شانس چربی! پیشگیری و درمان چاقی و انتقال از بیکاری به اشتغال
|کد مقاله||سال انتشار||تعداد صفحات مقاله انگلیسی||ترجمه فارسی|
|3846||2013||13 صفحه PDF||سفارش دهید|
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Publisher : Elsevier - Science Direct (الزویر - ساینس دایرکت)
Journal : Economics & Human Biology, Volume 11, Issue 2, March 2013, Pages 121–133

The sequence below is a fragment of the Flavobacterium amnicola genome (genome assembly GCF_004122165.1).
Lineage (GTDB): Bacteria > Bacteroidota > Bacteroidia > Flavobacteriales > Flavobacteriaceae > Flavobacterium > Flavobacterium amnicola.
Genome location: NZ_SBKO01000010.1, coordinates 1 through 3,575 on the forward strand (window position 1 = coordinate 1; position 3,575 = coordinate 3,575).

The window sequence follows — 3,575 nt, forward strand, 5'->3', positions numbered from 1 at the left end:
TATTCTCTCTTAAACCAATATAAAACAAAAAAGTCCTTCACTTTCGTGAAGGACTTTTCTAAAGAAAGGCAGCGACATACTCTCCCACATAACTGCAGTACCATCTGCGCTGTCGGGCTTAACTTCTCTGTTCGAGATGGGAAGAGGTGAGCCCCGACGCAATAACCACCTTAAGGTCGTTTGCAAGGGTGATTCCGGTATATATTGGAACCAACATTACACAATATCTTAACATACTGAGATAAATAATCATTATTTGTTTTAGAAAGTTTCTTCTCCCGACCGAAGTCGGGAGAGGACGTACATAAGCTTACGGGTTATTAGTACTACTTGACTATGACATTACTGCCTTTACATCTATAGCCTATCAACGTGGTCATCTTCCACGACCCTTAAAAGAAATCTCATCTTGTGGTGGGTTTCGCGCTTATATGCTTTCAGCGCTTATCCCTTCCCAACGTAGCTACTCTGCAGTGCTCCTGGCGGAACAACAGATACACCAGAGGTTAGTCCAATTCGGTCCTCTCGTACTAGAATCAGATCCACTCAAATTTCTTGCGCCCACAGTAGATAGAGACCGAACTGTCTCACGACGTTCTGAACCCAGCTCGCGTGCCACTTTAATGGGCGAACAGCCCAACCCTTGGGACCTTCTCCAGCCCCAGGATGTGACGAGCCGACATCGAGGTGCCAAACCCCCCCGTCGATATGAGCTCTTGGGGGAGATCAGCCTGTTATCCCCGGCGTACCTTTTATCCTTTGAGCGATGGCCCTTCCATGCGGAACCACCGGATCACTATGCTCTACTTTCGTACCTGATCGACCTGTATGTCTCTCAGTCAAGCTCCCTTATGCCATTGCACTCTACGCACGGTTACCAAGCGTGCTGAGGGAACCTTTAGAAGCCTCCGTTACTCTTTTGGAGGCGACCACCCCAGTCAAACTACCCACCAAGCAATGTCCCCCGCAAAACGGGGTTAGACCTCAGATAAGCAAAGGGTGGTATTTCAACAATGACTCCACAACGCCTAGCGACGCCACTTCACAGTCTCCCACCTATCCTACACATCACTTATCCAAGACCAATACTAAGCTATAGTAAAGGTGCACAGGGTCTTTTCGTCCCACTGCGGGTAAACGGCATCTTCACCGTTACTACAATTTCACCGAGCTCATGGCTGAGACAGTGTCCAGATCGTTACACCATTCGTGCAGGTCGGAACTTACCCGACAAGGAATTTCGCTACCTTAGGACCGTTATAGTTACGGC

This paper focuses on estimating the magnitude of any potential weight discrimination by examining whether obese job applicants in Germany get treated or behave differently from non-obese applicants. Based on two waves of rich survey data from the IZA Evaluation dataset, which includes measures that control for education, demographic characteristics, labor market history, psychological factors and health, we estimate differences in job search behavior and labor market outcomes between obese/overweight and normal weight individuals. Unlike other observational studies which are generally based on obese and non-obese individuals who might already be at different points in the job ladder (e.g., household surveys), in our data, individuals are newly unemployed and all start from the same point. The only subgroup we find in our data experiencing any possible form of negative labor market outcomes is obese women. Despite making more job applications and engaging more in job training programs, we find some indications that they experienced worse (or at best similar) employment outcomes than normal weight women. Obese women who found a job also had significantly lower wages than normal weight women.